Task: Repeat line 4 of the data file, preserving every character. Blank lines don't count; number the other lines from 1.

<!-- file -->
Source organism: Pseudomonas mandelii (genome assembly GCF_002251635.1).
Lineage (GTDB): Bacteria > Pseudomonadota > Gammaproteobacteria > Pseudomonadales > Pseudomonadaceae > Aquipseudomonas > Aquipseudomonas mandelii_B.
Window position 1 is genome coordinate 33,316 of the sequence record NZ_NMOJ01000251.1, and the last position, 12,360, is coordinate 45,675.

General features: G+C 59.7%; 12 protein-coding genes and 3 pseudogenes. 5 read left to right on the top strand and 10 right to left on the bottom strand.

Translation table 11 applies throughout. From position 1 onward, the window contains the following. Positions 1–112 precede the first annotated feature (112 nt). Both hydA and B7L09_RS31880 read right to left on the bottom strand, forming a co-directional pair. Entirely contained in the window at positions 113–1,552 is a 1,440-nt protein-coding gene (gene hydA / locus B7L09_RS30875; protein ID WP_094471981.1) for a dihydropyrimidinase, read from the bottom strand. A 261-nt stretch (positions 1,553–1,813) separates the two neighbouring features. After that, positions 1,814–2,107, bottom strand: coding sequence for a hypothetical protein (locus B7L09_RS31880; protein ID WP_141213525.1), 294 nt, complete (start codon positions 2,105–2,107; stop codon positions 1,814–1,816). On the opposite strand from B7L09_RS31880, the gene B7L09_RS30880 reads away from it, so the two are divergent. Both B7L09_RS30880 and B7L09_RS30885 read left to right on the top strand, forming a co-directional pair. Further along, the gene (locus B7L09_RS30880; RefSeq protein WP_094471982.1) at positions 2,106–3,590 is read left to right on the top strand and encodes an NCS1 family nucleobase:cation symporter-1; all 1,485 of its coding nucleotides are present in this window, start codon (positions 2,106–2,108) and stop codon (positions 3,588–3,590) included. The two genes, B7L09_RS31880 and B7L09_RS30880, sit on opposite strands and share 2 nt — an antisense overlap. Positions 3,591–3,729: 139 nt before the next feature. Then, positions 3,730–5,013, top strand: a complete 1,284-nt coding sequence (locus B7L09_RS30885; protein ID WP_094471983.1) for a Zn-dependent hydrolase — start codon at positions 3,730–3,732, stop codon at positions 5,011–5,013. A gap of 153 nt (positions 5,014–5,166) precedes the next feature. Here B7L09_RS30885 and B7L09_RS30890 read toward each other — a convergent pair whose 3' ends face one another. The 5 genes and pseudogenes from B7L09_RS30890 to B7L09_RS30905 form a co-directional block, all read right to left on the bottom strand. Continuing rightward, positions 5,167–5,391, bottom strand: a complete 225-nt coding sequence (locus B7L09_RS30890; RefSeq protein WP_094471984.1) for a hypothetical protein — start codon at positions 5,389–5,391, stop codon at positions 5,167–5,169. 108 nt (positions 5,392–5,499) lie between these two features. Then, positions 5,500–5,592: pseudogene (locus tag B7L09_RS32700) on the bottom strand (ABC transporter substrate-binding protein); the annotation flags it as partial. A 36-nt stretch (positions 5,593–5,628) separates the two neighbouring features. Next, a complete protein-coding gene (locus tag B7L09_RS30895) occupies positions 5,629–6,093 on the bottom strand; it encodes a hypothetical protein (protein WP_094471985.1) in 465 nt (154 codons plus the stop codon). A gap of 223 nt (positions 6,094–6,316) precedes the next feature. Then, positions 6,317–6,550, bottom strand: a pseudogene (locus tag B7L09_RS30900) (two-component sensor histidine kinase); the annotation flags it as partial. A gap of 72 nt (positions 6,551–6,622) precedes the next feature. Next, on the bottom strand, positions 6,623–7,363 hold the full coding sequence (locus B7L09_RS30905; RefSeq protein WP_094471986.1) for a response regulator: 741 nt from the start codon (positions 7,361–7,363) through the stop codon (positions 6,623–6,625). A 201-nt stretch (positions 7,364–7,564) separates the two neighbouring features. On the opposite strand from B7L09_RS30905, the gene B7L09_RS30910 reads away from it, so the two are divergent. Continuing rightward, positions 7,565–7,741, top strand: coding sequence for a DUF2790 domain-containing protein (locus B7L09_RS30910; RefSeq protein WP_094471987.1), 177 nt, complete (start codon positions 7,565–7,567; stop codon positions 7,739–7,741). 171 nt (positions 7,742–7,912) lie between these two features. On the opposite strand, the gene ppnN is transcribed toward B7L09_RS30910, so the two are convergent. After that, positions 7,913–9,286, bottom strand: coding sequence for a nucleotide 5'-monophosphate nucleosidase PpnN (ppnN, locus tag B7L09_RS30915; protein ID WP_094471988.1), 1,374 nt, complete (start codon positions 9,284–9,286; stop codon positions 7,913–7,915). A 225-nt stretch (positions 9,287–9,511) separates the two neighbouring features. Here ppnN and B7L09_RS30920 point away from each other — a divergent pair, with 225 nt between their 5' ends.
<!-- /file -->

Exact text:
General features: G+C 59.7%; 12 protein-coding genes and 3 pseudogenes. 5 read left to right on the top strand and 10 right to left on the bottom strand.